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#91
02-12-2012, 11:51 PM
 Lee Hart Member Join Date: Oct 2009 Location: Sartell, Manysnowta Posts: 41
Re: another way

Quote:
 Originally Posted by waveformblue - wire a 2 to 5 Watt Zener in series with a 12-Volt ice-cube relay coil, and place it on the cap bank side of the line contactor, like this... + -----|<-------CCCC-------- - [ zener coil ] The ice-cube relay will not close until there is about 9 Volts across it - assuming it's a 12-Volt one. With a Zener in series, it will not close if the voltage is higher than 9 Volts for the coil plus the Zener Voltage. This can be used as a precharge timeout. For an 80-Volt system... 68-Volt Zener + 12-Volt (closes at 9 Volts) ice cube = ~77 Volts. The contacts of the ice cube will not close until the cap bank reaches about 77 Volts. You can use this as a time delay. In this example, a 5-Watt zener will be needed if the 12-Volt relay draws 50mA.
This is good in theory. In practice, an 80 volt nominal pack actually varies from something like 70v (dead) to 100v (fully charged). With a 77v zener, the relay coil voltage would vary from 0v with a dead pack (won't pull in, so you can't even creep the car to a charger), to 23v with a fully charged pack (which would burn out a 12v relay coil).

Here's a practical circuit for doing what you describe. I have it in my LeCar EV.

ControllerB+------R1------K1------R2------ControllerB-

R1 and R2 are 1.5k 5w resistors. K1 is the coil of a relay with a 120vac 1.66kohm coil. On DC, it pulls in at 35vdc at 21ma. With the two 1.5k series resistors, it thus pulls in when the controller voltage reaches 98vdc.
This works fine with my 120v nominal pack (which ranges from 105-150vdc). Even at 150vdc, the current is low enough so the coil and resistors don't overheat.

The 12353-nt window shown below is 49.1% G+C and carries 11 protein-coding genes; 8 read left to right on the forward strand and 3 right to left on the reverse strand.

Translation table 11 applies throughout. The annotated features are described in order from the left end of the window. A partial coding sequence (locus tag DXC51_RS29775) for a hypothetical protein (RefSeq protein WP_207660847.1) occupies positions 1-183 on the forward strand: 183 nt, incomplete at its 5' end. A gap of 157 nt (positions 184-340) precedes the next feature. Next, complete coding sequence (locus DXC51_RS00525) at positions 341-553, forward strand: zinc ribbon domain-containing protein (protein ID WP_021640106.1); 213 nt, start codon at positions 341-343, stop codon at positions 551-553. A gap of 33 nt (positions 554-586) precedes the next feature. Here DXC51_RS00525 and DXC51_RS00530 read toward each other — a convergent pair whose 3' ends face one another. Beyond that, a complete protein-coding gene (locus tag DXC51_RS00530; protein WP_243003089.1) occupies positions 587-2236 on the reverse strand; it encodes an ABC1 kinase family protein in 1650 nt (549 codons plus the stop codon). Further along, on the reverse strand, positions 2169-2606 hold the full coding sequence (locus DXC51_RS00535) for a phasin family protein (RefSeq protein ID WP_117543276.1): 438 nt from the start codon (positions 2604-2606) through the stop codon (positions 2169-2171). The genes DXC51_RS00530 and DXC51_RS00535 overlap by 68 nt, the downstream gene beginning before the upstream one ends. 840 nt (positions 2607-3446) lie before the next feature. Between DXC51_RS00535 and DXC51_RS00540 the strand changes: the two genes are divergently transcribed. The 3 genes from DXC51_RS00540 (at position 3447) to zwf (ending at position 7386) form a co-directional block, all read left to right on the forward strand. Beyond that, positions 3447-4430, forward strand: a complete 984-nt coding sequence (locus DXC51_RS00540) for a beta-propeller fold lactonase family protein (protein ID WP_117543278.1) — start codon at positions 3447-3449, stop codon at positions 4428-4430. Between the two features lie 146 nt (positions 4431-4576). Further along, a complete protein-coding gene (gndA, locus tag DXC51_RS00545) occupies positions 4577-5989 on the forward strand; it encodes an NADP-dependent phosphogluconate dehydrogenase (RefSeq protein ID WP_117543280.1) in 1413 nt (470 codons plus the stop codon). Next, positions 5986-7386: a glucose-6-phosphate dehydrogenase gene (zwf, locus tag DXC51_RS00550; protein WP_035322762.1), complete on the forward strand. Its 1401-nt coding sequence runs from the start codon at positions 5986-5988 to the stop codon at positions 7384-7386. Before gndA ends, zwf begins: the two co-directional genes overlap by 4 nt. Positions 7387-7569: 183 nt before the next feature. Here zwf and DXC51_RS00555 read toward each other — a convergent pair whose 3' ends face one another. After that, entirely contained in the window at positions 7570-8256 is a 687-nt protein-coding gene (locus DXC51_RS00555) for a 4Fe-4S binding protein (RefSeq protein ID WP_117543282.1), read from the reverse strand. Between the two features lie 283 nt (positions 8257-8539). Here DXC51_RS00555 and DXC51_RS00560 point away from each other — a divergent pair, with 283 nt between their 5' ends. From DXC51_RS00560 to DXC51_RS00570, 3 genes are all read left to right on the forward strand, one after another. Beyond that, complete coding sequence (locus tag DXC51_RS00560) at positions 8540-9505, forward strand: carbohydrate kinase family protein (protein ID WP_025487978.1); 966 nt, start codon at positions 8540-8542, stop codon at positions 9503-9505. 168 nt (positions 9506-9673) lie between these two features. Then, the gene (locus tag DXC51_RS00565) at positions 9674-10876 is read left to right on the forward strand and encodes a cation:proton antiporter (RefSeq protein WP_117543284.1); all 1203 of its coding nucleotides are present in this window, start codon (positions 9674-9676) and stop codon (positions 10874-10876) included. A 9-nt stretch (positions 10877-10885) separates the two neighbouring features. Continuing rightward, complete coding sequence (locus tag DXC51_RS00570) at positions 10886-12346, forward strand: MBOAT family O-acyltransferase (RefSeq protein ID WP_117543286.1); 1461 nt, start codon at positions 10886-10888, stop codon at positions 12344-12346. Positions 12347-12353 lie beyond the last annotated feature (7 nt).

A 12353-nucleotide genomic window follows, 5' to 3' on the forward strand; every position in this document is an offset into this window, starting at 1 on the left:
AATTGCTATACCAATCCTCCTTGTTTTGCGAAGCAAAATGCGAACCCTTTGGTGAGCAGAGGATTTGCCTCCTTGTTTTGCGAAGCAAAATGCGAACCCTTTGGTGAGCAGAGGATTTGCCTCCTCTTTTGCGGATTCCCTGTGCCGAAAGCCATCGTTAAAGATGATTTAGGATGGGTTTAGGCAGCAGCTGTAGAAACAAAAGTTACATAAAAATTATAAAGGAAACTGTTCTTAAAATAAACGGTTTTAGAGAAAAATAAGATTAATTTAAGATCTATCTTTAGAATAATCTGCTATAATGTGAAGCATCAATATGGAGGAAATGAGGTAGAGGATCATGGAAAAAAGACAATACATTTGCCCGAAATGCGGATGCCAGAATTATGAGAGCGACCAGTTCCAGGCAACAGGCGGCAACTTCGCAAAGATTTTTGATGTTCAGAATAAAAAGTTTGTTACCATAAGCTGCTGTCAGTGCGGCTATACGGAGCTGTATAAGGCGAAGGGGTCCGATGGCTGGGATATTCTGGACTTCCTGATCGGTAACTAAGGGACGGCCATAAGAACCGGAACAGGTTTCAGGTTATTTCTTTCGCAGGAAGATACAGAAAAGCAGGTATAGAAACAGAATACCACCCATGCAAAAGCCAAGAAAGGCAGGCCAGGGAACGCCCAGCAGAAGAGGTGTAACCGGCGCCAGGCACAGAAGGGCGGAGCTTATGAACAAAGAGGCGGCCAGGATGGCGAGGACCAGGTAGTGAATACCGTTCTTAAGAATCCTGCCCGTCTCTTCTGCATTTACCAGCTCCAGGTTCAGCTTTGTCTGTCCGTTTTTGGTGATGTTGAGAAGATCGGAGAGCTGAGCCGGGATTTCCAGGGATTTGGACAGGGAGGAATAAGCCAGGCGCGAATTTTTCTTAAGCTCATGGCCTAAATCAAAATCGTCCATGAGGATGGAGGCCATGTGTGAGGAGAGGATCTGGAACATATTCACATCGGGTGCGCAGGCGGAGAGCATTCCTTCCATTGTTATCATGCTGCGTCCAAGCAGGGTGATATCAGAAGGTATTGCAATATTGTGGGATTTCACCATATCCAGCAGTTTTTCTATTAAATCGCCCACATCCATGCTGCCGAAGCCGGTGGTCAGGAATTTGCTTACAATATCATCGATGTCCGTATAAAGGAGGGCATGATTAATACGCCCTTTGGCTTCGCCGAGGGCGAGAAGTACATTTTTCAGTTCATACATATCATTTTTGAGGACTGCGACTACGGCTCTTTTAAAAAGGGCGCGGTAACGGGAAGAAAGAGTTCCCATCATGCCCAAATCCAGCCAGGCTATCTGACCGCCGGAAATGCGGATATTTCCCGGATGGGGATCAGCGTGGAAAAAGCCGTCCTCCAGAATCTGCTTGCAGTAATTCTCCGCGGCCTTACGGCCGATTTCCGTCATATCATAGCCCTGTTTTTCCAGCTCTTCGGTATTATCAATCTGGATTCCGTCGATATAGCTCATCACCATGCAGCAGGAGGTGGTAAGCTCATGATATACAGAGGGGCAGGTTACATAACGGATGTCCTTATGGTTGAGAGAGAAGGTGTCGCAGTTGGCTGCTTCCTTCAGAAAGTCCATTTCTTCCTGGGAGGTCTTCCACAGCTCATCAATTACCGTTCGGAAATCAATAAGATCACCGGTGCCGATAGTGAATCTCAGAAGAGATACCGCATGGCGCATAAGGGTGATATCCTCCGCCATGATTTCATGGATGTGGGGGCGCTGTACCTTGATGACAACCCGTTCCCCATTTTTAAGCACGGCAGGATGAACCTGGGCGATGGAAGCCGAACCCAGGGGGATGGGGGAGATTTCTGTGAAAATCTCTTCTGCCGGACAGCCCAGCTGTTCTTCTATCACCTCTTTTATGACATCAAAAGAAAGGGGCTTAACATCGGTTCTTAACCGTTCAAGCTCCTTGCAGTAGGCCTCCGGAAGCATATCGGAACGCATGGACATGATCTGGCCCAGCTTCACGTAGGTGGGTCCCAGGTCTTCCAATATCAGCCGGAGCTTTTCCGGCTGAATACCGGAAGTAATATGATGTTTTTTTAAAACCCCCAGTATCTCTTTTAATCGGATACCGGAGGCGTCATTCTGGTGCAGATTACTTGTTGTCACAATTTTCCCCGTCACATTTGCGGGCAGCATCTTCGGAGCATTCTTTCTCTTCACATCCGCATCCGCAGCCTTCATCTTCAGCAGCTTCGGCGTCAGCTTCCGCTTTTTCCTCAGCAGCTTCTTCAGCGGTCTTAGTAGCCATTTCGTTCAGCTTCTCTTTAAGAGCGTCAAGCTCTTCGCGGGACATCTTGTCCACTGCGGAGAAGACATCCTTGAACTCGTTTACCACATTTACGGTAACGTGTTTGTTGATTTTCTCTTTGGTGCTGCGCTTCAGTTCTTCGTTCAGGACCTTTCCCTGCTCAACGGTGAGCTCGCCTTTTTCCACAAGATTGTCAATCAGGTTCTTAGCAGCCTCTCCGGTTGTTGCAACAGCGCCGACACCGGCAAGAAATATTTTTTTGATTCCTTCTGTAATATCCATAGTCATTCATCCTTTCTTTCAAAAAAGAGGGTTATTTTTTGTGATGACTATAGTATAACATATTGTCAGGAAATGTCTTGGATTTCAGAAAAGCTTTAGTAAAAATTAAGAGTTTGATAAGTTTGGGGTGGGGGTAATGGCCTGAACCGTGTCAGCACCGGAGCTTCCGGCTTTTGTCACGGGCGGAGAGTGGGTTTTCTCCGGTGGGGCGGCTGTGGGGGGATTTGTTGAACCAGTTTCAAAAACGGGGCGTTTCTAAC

The contacts of K1 are in series with the main contactor. To precharge:

• The keyswitch pulls in K2, a small relay that connects a 75w light bulb across the main contactor's contacts. This precharges the controller.
• When the controller input voltage reaches 98v, K1 pulls in. This in turn lets the main contactor pull in.
And away we go! :-)
#92
02-13-2012, 12:13 AM
 Lee Hart Member Join Date: Oct 2009 Location: Sartell, Manysnowta Posts: 41
Re: EV High Voltage, Turning it on and off:

Quote:
 Originally Posted by Conelrad in my years of high-power electrical work, relays/contactors get burns when de-energizing under load.DG
Exactly right!

Quote:
 Originally Posted by Conelrad It doesn't seem there would be much going on when time to open the circuit in an EV. No demand, eh, since the controller would've already ramped the current down?DG
When everything is working correctly, the main contactor only opens and closes at zero (or nearly zero) current. Its contacts therefore last a long time. The mechanical life of these contactors is on the order of one million cycles.

But, the contactor is there in case something goes wrong. If the controller fails "fully on", then the contactor will open to stop the current. In this case, it may be asked to interrupt some hellish current -- the worst case current that the batteries can deliver!

That's why you need a big contactor, rated to safely interrupt the worst-case pack voltage and current in an emergency. It only has to do it once. Most big contactors like this have replaceable contacts.

Quote:
 Originally Posted by Conelrad The other item I have not seen mentioned is most professional DC contactors have permanent magnets adjacent to each contact set to blow out the opening arc.DG
Yes, that is the case here as well. Blowout magnets significantly increase the DC voltage rating of contacts. Without them, you're forced to use the contact at about 1/4th of its AC ratings. A 120vac contact is only good for 30vdc, etc.
#93
02-28-2012, 01:17 AM
 mizlplix Senior Member Join Date: May 2011 Location: The great American South/West desert. Posts: 1,316 Blog Entries: 4
Re: EV High Voltage, Turning it on and off:

This a very interesting thread, but I am somewhat at a loss.

1. My old Jet Electra was 30 years old. It had the original Albright, open air, contactor. It did NOT have a pre-charge resistor. Never did. Still does not. Still works fine. Maybe all 5000 of them were just "lucky"?

2. My present AC50 set-up states "No precharge resistor necessary". I guess the controller magically takes care of it?

Not to be sarcastic, but there are certain circumstances where none of this is necessary, or even desirable.

Miz
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#94
02-28-2012, 05:38 AM
 major Senior Member Join Date: Apr 2008 Location: Ohio, USA Posts: 5,185
Re: EV High Voltage, Turning it on and off: